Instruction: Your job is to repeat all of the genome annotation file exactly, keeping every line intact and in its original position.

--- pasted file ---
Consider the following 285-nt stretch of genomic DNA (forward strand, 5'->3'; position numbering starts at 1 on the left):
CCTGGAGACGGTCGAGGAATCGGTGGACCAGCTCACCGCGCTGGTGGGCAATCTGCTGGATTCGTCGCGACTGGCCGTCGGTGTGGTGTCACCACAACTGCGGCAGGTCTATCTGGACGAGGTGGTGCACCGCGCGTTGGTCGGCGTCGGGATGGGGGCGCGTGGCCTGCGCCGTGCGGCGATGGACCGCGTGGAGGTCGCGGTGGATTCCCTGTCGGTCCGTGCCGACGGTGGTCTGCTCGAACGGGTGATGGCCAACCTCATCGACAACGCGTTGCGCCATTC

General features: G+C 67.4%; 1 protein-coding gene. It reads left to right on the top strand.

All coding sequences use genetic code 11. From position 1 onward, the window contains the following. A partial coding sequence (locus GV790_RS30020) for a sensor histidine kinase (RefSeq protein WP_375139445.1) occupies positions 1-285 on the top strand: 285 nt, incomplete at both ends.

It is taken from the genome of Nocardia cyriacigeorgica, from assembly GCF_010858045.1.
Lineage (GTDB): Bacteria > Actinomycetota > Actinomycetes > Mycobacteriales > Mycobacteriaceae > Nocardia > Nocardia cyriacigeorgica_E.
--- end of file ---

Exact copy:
Consider the following 285-nt stretch of genomic DNA (forward strand, 5'->3'; position numbering starts at 1 on the left):
CCTGGAGACGGTCGAGGAATCGGTGGACCAGCTCACCGCGCTGGTGGGCAATCTGCTGGATTCGTCGCGACTGGCCGTCGGTGTGGTGTCACCACAACTGCGGCAGGTCTATCTGGACGAGGTGGTGCACCGCGCGTTGGTCGGCGTCGGGATGGGGGCGCGTGGCCTGCGCCGTGCGGCGATGGACCGCGTGGAGGTCGCGGTGGATTCCCTGTCGGTCCGTGCCGACGGTGGTCTGCTCGAACGGGTGATGGCCAACCTCATCGACAACGCGTTGCGCCATTC

General features: G+C 67.4%; 1 protein-coding gene. It reads left to right on the top strand.

All coding sequences use genetic code 11. From position 1 onward, the window contains the following. A partial coding sequence (locus GV790_RS30020) for a sensor histidine kinase (RefSeq protein WP_375139445.1) occupies positions 1-285 on the top strand: 285 nt, incomplete at both ends.

It is taken from the genome of Nocardia cyriacigeorgica, from assembly GCF_010858045.1.
Lineage (GTDB): Bacteria > Actinomycetota > Actinomycetes > Mycobacteriales > Mycobacteriaceae > Nocardia > Nocardia cyriacigeorgica_E.